Robert Benchley Society

SUGGESTED READING, SUMMER 2008

The Robert Benchley Society announces its "top ten" list of short humorous summertime readings. Following each entry is a brief description and a quotation from the piece. Enjoy!

(1) “What To Do While the Family is Away” from Love Conquers All, Robert Benchley

The family is off on holiday: what does Daddy want to do with his freedom? What does he actually end up doing?

    Somewhere or other the legend has sprung up that, as soon as the family goes away for the summer, Daddy brushes the hair over his bald spot, ties up his shoes, and goes out on a whirlwind trip through the hellish districts of town.
Available FREE on the Robert Benchley Society website.
(2) “Mrs. Crane and Mrs. Carrington” from Compete Stories of Dorothy Parker, Dorothy Parker

Sometimes summer is simply unbearable. Nothing but parties, parties, parties. How do these ladies stand it?

    All those silly, empty women. Never a thought about anything except clothes, never a discussion about anything really worth while. It isn’t so bad in the winter. You can get away from them, a little bit, in New York . . . . But in the summer, down here in the country, there's literally no getting away from them.
(3) “Rus in Urbe” from The Best of O. Henry, O. Henry

To stay in New York City for the summer or head to the south shore of Long Island? Is New York really the “finest summer resort in the world”? Maybe. But Long Island has something Manhattan doesn't. Ducks.

    The city seemed stretched on a broiler directly above the furnaces of Avernus. There was a kind of tepid gayety afoot and awheel in the boulevards, mainly evinced by languid men strolling about in straw hats and evening clothes, and rows of idle taxicabs with their flags up, looking like a blockaded Fourth of July procession.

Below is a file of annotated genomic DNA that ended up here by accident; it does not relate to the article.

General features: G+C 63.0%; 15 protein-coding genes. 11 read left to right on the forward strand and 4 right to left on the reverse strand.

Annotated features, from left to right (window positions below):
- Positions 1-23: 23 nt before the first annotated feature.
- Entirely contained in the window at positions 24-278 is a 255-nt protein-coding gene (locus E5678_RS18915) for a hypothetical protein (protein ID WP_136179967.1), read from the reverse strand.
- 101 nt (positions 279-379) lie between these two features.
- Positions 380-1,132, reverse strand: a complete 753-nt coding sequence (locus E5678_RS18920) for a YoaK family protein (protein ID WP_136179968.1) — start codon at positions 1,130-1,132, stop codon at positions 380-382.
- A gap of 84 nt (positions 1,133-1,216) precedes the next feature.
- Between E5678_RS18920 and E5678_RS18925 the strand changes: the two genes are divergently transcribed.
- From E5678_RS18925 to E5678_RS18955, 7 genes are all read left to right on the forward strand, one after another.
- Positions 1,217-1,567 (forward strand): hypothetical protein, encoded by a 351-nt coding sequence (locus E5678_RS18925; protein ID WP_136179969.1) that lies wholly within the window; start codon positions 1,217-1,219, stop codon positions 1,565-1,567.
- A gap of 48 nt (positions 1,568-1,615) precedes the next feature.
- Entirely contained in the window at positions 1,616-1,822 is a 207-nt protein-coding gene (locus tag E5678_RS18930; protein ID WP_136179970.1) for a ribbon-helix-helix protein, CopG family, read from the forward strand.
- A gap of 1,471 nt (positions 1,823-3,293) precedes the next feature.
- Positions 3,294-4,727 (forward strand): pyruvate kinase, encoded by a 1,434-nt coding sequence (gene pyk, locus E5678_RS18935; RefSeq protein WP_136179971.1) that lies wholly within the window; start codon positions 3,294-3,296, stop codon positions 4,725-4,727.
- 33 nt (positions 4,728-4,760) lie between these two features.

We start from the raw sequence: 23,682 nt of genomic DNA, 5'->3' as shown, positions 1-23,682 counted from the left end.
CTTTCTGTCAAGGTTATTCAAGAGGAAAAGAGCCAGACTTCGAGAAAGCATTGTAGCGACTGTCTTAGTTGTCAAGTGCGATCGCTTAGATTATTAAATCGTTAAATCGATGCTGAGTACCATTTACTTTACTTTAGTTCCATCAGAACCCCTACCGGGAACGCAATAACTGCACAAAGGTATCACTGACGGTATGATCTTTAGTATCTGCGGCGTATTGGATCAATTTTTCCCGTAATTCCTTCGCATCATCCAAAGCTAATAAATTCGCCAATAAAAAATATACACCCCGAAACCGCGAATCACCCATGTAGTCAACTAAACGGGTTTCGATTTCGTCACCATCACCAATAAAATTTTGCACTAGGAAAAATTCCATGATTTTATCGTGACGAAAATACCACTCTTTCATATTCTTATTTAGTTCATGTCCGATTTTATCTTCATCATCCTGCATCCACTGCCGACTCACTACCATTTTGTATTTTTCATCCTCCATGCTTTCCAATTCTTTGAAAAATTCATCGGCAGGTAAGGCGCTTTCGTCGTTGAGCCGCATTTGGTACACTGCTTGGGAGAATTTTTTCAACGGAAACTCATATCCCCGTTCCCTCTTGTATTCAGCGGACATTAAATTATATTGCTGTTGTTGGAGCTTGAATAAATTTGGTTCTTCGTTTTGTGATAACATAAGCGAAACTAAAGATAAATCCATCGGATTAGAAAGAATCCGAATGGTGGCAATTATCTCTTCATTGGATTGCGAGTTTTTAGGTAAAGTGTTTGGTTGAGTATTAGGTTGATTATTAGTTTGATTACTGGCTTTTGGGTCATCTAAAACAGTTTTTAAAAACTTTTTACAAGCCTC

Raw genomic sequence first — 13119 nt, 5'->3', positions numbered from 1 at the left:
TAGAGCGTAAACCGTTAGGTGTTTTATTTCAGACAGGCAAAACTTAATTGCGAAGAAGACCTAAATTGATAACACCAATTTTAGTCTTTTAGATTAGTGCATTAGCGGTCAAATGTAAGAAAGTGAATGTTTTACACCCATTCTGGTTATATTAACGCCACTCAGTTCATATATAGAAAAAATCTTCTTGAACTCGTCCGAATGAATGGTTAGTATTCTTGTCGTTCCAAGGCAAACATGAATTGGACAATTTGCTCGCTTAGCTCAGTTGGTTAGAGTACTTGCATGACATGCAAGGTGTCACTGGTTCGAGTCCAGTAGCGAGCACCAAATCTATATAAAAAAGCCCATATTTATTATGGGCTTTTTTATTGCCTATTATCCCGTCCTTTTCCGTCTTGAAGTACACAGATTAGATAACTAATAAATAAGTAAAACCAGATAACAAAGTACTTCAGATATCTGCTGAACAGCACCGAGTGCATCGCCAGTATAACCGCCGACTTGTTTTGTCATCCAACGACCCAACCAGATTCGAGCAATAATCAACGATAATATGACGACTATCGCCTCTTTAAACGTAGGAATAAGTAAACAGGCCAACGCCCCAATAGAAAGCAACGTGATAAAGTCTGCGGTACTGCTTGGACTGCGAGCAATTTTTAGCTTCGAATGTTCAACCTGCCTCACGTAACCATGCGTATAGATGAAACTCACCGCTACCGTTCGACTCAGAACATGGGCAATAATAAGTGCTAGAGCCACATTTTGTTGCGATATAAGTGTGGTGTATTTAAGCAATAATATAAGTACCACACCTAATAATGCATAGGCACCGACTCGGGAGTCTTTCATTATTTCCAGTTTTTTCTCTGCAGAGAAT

(4) “Uncle Meleager’s Will” from Lord Peter Views the Body, Dorothy Sayers

Although Sayers is not generally known as a humorist, her Lord Peter Wimsey novels and stories contain much humor. This tale, set in summertime, is a mystery — but not a murder mystery — involving a young woman who takes life far too seriously and how she learns to lighten up.

    “Hi!” cried Mary; “Look where you’re going!” cried her friend.

    They were too late. A splash and a flounder proclaimed that Lord Peter had walked, like Johnny Head-in-Air, over the edge of the impluvium, papers and all.

    “You ass!” said Mary,

(5) “Ellsworth Leggett and the Great Ice Cream War” from A Fistful of Fig Newtons, Jean Shepherd

What’s causing all the commotion in downtown Hohman, Indiana on this sweltering night? Is it a dartball tournament? No, an ice cream war. Reading this story will make you want to go in search of a scoop of pineapple and a scoop of Dutch chocolate in a sugar cone.

    It had all begun on steamy hot day in July. It was a Friday, and there were none who suspected that this nondescript day would go down in legend. It was hot, really hot, as only Indiana can get when the sun hangs like molten ball in the brass-colored skies, the air so thick that the clothes poles and trees shimmered in your vision.
(6) “The Old Margate Hoy” from The Last Essays of Elia, Charles Lamb

Although Lamb wrote this essay in 1823, what he says about seaside resorts and the people who vacation at them still holds true. The language may be a bit dated, but human nature remains the same.